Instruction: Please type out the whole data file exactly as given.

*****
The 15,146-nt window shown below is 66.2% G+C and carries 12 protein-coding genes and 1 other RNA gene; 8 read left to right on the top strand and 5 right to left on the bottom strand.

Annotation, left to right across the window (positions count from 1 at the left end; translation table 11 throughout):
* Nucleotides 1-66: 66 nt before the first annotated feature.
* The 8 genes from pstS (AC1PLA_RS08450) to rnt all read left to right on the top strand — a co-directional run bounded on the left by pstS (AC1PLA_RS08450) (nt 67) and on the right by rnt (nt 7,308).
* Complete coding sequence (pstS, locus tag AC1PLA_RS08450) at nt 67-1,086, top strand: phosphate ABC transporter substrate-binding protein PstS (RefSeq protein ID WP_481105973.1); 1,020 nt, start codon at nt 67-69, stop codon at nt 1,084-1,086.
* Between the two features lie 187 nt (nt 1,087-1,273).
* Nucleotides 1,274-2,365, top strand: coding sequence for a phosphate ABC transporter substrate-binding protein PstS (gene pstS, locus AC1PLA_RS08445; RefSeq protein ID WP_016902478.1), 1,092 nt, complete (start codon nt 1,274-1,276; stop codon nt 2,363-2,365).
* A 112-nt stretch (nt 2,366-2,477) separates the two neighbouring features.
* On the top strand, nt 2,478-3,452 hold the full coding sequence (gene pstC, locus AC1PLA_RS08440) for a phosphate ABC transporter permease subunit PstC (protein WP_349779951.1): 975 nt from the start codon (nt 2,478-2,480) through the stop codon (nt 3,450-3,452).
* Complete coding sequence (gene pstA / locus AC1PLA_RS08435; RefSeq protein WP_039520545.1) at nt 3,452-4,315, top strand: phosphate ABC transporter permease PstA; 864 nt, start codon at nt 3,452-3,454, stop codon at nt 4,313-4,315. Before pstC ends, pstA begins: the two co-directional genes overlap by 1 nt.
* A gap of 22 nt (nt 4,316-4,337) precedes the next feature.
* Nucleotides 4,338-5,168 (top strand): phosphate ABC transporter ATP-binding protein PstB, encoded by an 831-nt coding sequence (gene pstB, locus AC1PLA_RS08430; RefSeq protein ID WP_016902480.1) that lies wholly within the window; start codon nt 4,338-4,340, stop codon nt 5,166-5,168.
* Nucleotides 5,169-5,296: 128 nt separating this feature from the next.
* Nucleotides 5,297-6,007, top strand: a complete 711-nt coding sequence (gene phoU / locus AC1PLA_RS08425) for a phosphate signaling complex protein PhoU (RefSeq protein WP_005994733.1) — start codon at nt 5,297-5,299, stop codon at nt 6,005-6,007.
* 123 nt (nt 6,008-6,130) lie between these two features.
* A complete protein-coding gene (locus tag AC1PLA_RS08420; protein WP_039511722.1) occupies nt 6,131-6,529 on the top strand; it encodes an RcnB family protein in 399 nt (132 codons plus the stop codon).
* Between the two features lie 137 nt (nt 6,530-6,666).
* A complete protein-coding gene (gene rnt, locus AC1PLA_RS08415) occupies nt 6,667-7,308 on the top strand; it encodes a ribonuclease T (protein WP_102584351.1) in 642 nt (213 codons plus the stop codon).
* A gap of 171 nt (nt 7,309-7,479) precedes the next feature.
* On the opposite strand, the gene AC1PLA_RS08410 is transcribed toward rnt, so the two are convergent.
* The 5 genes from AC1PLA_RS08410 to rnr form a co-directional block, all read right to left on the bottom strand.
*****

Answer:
The 15,146-nt window shown below is 66.2% G+C and carries 12 protein-coding genes and 1 other RNA gene; 8 read left to right on the top strand and 5 right to left on the bottom strand.

Annotation, left to right across the window (positions count from 1 at the left end; translation table 11 throughout):
* Nucleotides 1-66: 66 nt before the first annotated feature.
* The 8 genes from pstS (AC1PLA_RS08450) to rnt all read left to right on the top strand — a co-directional run bounded on the left by pstS (AC1PLA_RS08450) (nt 67) and on the right by rnt (nt 7,308).
* Complete coding sequence (pstS, locus tag AC1PLA_RS08450) at nt 67-1,086, top strand: phosphate ABC transporter substrate-binding protein PstS (RefSeq protein ID WP_481105973.1); 1,020 nt, start codon at nt 67-69, stop codon at nt 1,084-1,086.
* Between the two features lie 187 nt (nt 1,087-1,273).
* Nucleotides 1,274-2,365, top strand: coding sequence for a phosphate ABC transporter substrate-binding protein PstS (gene pstS, locus AC1PLA_RS08445; RefSeq protein ID WP_016902478.1), 1,092 nt, complete (start codon nt 1,274-1,276; stop codon nt 2,363-2,365).
* A 112-nt stretch (nt 2,366-2,477) separates the two neighbouring features.
* On the top strand, nt 2,478-3,452 hold the full coding sequence (gene pstC, locus AC1PLA_RS08440) for a phosphate ABC transporter permease subunit PstC (protein WP_349779951.1): 975 nt from the start codon (nt 2,478-2,480) through the stop codon (nt 3,450-3,452).
* Complete coding sequence (gene pstA / locus AC1PLA_RS08435; RefSeq protein WP_039520545.1) at nt 3,452-4,315, top strand: phosphate ABC transporter permease PstA; 864 nt, start codon at nt 3,452-3,454, stop codon at nt 4,313-4,315. Before pstC ends, pstA begins: the two co-directional genes overlap by 1 nt.
* A gap of 22 nt (nt 4,316-4,337) precedes the next feature.
* Nucleotides 4,338-5,168 (top strand): phosphate ABC transporter ATP-binding protein PstB, encoded by an 831-nt coding sequence (gene pstB, locus AC1PLA_RS08430; RefSeq protein ID WP_016902480.1) that lies wholly within the window; start codon nt 4,338-4,340, stop codon nt 5,166-5,168.
* Nucleotides 5,169-5,296: 128 nt separating this feature from the next.
* Nucleotides 5,297-6,007, top strand: a complete 711-nt coding sequence (gene phoU / locus AC1PLA_RS08425) for a phosphate signaling complex protein PhoU (RefSeq protein WP_005994733.1) — start codon at nt 5,297-5,299, stop codon at nt 6,005-6,007.
* 123 nt (nt 6,008-6,130) lie between these two features.
* A complete protein-coding gene (locus tag AC1PLA_RS08420; protein WP_039511722.1) occupies nt 6,131-6,529 on the top strand; it encodes an RcnB family protein in 399 nt (132 codons plus the stop codon).
* Between the two features lie 137 nt (nt 6,530-6,666).
* A complete protein-coding gene (gene rnt, locus AC1PLA_RS08415) occupies nt 6,667-7,308 on the top strand; it encodes a ribonuclease T (protein WP_102584351.1) in 642 nt (213 codons plus the stop codon).
* A gap of 171 nt (nt 7,309-7,479) precedes the next feature.
* On the opposite strand, the gene AC1PLA_RS08410 is transcribed toward rnt, so the two are convergent.
* The 5 genes from AC1PLA_RS08410 to rnr form a co-directional block, all read right to left on the bottom strand.